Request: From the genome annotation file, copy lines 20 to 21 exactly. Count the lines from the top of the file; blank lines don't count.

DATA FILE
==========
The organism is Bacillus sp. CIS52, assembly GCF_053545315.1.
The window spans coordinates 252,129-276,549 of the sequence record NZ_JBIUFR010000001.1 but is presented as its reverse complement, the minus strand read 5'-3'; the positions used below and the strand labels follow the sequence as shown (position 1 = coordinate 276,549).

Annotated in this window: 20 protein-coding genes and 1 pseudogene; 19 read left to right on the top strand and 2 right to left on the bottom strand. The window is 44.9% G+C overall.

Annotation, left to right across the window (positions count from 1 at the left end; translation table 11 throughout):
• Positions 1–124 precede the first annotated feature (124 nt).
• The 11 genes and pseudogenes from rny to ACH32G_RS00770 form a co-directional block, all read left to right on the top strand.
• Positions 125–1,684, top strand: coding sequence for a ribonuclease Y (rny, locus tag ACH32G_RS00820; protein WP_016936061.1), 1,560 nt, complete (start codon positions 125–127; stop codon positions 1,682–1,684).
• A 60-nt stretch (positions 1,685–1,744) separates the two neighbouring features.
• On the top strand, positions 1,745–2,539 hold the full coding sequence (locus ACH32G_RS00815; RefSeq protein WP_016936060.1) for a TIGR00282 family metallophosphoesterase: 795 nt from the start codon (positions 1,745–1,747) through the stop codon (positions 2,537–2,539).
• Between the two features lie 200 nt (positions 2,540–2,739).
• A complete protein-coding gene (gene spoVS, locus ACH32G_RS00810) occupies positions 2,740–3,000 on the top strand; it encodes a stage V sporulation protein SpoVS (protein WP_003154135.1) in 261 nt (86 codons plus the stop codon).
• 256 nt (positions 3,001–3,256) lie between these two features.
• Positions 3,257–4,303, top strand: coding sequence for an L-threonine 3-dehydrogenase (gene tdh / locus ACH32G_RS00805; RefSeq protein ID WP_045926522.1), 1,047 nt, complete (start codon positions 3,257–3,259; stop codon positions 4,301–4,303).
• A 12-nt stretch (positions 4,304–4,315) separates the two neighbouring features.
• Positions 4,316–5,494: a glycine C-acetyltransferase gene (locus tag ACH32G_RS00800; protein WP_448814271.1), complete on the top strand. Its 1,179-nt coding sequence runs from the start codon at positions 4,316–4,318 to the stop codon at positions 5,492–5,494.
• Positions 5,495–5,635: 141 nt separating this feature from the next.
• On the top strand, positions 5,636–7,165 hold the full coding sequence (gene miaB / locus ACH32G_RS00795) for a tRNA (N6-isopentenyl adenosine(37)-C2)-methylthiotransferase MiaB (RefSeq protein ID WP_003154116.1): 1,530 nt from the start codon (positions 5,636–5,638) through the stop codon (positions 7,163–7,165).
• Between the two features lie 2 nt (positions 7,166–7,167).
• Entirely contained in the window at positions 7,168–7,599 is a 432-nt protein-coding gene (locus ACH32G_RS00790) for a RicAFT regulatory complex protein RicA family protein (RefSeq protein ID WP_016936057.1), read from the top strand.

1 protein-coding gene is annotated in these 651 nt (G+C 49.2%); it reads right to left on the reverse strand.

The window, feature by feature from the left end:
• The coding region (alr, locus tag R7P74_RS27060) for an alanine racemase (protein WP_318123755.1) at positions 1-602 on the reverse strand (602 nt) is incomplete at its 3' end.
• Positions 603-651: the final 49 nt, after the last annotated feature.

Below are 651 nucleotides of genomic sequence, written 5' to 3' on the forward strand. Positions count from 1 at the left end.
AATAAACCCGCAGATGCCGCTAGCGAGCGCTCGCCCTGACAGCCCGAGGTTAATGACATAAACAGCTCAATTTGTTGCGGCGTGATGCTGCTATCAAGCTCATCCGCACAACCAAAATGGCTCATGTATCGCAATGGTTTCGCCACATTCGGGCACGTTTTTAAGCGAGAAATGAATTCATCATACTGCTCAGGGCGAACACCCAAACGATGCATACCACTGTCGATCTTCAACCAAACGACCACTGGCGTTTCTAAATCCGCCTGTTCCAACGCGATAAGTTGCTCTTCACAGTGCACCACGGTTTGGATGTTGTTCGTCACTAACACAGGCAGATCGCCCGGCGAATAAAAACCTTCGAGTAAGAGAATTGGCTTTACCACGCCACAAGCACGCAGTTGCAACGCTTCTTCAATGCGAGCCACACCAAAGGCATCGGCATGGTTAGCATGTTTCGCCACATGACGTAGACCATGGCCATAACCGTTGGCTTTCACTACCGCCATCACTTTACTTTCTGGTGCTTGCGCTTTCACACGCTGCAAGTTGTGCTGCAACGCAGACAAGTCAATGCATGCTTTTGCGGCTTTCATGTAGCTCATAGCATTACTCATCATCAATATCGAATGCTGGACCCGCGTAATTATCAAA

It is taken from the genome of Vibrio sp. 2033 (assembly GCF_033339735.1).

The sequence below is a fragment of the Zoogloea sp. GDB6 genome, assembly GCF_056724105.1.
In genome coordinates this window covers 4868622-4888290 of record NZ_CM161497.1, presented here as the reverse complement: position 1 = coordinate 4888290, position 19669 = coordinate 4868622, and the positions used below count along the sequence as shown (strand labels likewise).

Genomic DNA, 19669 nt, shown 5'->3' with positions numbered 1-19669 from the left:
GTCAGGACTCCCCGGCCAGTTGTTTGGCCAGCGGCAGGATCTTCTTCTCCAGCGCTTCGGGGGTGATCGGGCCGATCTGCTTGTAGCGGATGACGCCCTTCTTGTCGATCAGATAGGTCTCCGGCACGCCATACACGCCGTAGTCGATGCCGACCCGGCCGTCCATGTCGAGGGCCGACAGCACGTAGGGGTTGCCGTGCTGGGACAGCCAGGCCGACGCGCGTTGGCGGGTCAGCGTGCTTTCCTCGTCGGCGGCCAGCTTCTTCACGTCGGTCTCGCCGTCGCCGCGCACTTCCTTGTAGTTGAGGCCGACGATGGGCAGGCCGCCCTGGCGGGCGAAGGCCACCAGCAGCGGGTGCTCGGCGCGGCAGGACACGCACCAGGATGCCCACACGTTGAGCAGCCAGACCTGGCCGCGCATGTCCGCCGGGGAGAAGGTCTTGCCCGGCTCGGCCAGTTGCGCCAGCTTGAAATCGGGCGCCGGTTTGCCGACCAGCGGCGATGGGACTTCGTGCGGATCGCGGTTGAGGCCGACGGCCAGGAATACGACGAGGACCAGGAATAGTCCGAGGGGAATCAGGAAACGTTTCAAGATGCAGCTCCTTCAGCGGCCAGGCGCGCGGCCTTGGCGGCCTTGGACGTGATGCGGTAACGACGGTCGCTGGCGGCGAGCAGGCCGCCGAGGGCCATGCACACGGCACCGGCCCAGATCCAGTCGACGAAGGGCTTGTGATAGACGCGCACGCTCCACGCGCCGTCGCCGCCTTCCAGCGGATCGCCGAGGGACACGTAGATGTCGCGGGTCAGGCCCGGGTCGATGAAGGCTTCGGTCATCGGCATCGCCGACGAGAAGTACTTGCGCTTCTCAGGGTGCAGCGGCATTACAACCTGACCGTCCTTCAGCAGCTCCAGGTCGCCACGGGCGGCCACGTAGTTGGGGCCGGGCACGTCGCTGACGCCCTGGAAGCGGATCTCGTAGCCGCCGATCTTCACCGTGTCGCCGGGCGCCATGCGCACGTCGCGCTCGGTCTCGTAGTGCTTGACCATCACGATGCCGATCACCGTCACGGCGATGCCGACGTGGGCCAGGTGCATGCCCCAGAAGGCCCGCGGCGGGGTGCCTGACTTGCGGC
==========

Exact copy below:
1 protein-coding gene is annotated in these 651 nt (G+C 49.2%); it reads right to left on the reverse strand.

The window, feature by feature from the left end: